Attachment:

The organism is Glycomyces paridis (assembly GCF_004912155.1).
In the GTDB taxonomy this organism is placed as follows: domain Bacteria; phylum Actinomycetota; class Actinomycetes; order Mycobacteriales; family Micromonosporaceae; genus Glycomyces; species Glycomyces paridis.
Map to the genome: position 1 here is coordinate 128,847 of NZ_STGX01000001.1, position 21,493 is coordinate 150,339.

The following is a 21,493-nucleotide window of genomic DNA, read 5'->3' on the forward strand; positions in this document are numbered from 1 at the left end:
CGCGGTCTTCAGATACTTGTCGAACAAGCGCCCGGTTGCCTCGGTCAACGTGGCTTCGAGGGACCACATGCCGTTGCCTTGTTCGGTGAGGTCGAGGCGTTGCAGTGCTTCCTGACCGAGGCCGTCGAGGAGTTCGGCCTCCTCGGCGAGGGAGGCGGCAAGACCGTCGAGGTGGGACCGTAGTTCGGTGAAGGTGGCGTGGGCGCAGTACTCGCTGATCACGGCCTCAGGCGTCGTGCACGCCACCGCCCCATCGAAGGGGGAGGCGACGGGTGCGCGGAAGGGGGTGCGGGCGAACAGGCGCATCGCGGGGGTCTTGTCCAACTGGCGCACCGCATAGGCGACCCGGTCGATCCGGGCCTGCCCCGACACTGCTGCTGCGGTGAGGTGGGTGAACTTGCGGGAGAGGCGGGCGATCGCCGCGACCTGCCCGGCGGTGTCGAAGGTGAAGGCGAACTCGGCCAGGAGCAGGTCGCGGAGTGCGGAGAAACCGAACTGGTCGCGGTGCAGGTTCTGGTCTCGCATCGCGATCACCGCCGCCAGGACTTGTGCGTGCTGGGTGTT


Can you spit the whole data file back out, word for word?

The organism is Glycomyces paridis (assembly GCF_004912155.1).
In the GTDB taxonomy this organism is placed as follows: domain Bacteria; phylum Actinomycetota; class Actinomycetes; order Mycobacteriales; family Micromonosporaceae; genus Glycomyces; species Glycomyces paridis.
Map to the genome: position 1 here is coordinate 128,847 of NZ_STGX01000001.1, position 21,493 is coordinate 150,339.

The following is a 21,493-nucleotide window of genomic DNA, read 5'->3' on the forward strand; positions in this document are numbered from 1 at the left end:
CGCGGTCTTCAGATACTTGTCGAACAAGCGCCCGGTTGCCTCGGTCAACGTGGCTTCGAGGGACCACATGCCGTTGCCTTGTTCGGTGAGGTCGAGGCGTTGCAGTGCTTCCTGACCGAGGCCGTCGAGGAGTTCGGCCTCCTCGGCGAGGGAGGCGGCAAGACCGTCGAGGTGGGACCGTAGTTCGGTGAAGGTGGCGTGGGCGCAGTACTCGCTGATCACGGCCTCAGGCGTCGTGCACGCCACCGCCCCATCGAAGGGGGAGGCGACGGGTGCGCGGAAGGGGGTGCGGGCGAACAGGCGCATCGCGGGGGTCTTGTCCAACTGGCGCACCGCATAGGCGACCCGGTCGATCCGGGCCTGCCCCGACACTGCTGCTGCGGTGAGGTGGGTGAACTTGCGGGAGAGGCGGGCGATCGCCGCGACCTGCCCGGCGGTGTCGAAGGTGAAGGCGAACTCGGCCAGGAGCAGGTCGCGGAGTGCGGAGAAACCGAACTGGTCGCGGTGCAGGTTCTGGTCTCGCATCGCGATCACCGCCGCCAGGACTTGTGCGTGCTGGGTGTT